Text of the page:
Not only have they not done their homework to find out just how much the ‘piddly’ amounts can be, but they’ve also failed to empathize with situations other than their own and consider how others may view the welfare and trade-offs of working on the margin. As Lucy points out, she doesn’t work because it costs her too much of the benefits.

      I think Lucy asks an excellent question though, to help people see her point. “If someone is going to give you a million dollars for nothing, would you turn it down?” No. Few would. Incentives matter.

      She also mentions that they inform her of other benefits. And, obviously, they’ve removed shame from the equation.

      And, while I agree with you that incentives and feedbacks is what dooms redistribution and socialist programs, I don’t think that those incentives played as big a part in the website problems.

  2. By now, I suspect that most regular Dinner Table attendees will have either heard or heard of Ezekiel Emanuel’s (Obama’s architect of ObamaCare) 12/08/2013 response on Fox News Sunday to Chris Wallace’s question about Obama’s promise that we could keep our doctors if we like them, that Obamacare will necessarily LIMIT our choice of doctors and that we can only get the doctors of our choice IF we are willing to PAY MORE.

    Here’s a link to the transcript and video:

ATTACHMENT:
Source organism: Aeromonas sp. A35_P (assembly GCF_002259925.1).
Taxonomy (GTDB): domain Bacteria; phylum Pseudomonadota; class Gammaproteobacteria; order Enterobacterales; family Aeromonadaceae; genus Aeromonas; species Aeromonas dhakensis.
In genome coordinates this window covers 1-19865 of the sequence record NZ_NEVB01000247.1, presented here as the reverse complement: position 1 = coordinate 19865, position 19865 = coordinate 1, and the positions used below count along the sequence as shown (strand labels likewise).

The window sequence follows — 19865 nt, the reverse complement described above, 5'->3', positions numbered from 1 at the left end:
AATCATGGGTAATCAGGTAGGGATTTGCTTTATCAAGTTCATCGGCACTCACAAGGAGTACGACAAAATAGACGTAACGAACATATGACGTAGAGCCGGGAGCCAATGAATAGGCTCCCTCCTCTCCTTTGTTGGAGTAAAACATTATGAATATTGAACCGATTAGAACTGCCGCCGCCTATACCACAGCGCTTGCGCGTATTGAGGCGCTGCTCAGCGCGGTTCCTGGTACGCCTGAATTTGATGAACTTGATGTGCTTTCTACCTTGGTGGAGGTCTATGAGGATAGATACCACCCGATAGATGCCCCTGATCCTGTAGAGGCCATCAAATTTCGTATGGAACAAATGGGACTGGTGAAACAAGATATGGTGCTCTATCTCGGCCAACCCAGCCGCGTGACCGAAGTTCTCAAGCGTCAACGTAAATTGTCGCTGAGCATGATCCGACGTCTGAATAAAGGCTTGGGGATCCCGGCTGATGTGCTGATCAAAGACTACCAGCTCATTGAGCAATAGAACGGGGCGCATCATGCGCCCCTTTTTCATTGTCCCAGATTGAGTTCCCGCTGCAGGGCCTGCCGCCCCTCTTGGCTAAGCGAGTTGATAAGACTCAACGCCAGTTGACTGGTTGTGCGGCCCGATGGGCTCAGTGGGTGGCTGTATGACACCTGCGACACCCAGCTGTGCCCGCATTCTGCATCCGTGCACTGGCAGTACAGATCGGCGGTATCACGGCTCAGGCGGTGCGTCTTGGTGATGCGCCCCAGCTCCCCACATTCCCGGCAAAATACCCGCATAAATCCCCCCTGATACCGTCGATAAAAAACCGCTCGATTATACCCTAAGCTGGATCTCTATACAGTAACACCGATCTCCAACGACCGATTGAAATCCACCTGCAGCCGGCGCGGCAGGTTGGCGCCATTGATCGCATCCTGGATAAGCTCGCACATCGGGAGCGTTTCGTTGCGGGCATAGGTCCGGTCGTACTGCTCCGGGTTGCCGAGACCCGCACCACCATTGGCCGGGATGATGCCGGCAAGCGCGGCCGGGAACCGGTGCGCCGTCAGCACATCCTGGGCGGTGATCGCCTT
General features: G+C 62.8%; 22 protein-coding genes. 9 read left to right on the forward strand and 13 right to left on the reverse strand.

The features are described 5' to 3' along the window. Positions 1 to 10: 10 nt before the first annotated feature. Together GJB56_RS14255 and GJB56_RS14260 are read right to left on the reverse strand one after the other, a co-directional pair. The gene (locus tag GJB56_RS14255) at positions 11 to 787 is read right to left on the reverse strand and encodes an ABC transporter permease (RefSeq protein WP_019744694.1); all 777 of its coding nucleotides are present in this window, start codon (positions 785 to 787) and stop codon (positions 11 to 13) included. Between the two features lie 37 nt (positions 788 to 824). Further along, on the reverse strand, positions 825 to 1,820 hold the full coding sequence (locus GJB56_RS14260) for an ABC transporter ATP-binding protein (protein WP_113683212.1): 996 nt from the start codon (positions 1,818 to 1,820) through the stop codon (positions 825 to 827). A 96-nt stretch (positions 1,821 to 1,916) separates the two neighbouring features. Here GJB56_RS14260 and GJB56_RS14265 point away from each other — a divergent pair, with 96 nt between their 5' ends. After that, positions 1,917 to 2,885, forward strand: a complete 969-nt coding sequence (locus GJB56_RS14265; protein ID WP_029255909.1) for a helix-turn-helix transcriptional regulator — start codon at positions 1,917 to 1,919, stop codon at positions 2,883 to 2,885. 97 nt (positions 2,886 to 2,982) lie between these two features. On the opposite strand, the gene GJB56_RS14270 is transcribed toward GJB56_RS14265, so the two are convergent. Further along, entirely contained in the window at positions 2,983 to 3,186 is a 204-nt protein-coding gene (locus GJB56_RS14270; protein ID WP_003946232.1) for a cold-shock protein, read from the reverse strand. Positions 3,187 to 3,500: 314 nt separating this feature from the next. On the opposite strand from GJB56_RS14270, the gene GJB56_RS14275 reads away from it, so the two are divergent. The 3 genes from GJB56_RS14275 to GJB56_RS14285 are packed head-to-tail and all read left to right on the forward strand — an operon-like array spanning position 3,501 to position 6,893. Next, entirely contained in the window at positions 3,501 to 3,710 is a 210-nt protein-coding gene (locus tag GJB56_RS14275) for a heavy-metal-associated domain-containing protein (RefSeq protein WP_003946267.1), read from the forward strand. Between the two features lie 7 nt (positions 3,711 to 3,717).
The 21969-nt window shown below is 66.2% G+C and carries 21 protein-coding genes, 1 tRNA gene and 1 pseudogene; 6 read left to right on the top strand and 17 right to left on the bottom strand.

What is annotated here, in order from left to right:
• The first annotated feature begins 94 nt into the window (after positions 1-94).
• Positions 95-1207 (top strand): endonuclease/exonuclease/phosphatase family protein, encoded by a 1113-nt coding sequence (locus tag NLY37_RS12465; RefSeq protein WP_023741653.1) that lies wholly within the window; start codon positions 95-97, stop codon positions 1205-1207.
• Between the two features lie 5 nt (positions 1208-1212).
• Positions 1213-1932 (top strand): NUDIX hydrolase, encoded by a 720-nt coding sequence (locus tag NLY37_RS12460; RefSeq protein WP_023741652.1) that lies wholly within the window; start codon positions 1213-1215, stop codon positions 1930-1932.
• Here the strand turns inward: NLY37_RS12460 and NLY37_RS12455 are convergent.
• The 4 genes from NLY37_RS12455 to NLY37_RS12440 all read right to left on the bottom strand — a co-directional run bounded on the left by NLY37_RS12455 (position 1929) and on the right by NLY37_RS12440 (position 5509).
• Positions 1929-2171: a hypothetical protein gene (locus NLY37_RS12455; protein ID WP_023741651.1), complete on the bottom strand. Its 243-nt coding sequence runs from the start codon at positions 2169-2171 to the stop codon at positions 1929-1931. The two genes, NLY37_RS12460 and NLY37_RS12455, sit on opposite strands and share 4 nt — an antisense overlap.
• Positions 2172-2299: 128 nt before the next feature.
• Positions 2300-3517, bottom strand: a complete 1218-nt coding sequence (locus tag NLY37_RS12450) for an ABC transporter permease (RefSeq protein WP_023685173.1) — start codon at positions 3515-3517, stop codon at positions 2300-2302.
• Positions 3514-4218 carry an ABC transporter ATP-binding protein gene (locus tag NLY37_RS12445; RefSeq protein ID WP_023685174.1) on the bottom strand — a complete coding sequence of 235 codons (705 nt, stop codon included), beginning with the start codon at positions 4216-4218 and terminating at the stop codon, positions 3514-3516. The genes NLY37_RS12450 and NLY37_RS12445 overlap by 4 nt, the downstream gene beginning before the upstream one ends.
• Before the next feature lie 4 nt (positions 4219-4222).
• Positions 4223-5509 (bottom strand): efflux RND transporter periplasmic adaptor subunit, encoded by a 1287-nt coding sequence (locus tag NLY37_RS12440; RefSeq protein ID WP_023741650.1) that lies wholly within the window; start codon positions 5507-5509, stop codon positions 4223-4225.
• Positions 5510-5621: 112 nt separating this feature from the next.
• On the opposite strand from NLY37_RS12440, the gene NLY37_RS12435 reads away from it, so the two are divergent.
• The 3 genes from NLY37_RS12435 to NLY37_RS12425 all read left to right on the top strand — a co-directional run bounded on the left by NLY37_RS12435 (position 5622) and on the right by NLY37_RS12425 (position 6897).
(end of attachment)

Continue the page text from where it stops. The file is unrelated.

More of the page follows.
http://nation.foxnews.com/2013/12/08/obamacare-architect-if-you-your-doctor-you-can-pay-more

    This was discussed on Hannity’s show last night. When Sean Hannity made the point that Obamacare was supposed to lower costs and allow us to keep our doctor and our health care plan. Flustered by the facts, liberal pundit, Juan Williams, fired back that before Obamacare insured people like Hannity had to bear the cost of the uninsured in the form of higher premiums.

    What is lost in William’s argument is the fact that the “higher premiums” that we pay for those who are uninsured are already a part of our current pre-Obamcare premiums, i.e. if we didm’t have O’care, our premiums wouldn’t go up because of uninsured people – they are ALREADY up. However, as the vast majority of Americans have found out – and more will discover in 2014 – the premiums (and other costs due to higher deductibles and copays) under Obamacare will be even higher. So, Obamacare isn’t saving us money by making sure that everyone has insurance. It’s actually costing us (those who work and buy their insurance versus those who get theirs via government wealth transfer) more. And now we find out that if we want to be able to have a choice of doctor – especially the best doctors (who we did have access to before and who accepted our insurance plans) – it will cost even more.

    So, Juan William’s argument was really a red herring. The “you’ll pay higher premiums due to the uninsured” bogey man repeatedly gets trotted out by the left and I’m surprised that nobody brings up the point that this cost is already a part of our premiums whereas Obamacare will actually increase premiums from where they are now.

    • Good point. Though, I guess they could make the argument that those costs were paid partially by premiums and partially from taxes, and now more will be paid from premiums.

      Even if that’s true, still a smug answer from Williams. Especially when so many of the problems could have been solved by reforming the previous and many government distortions that cause there to be so many uninsured.

  3. Pingback: A million dollar question | Our Dinner Table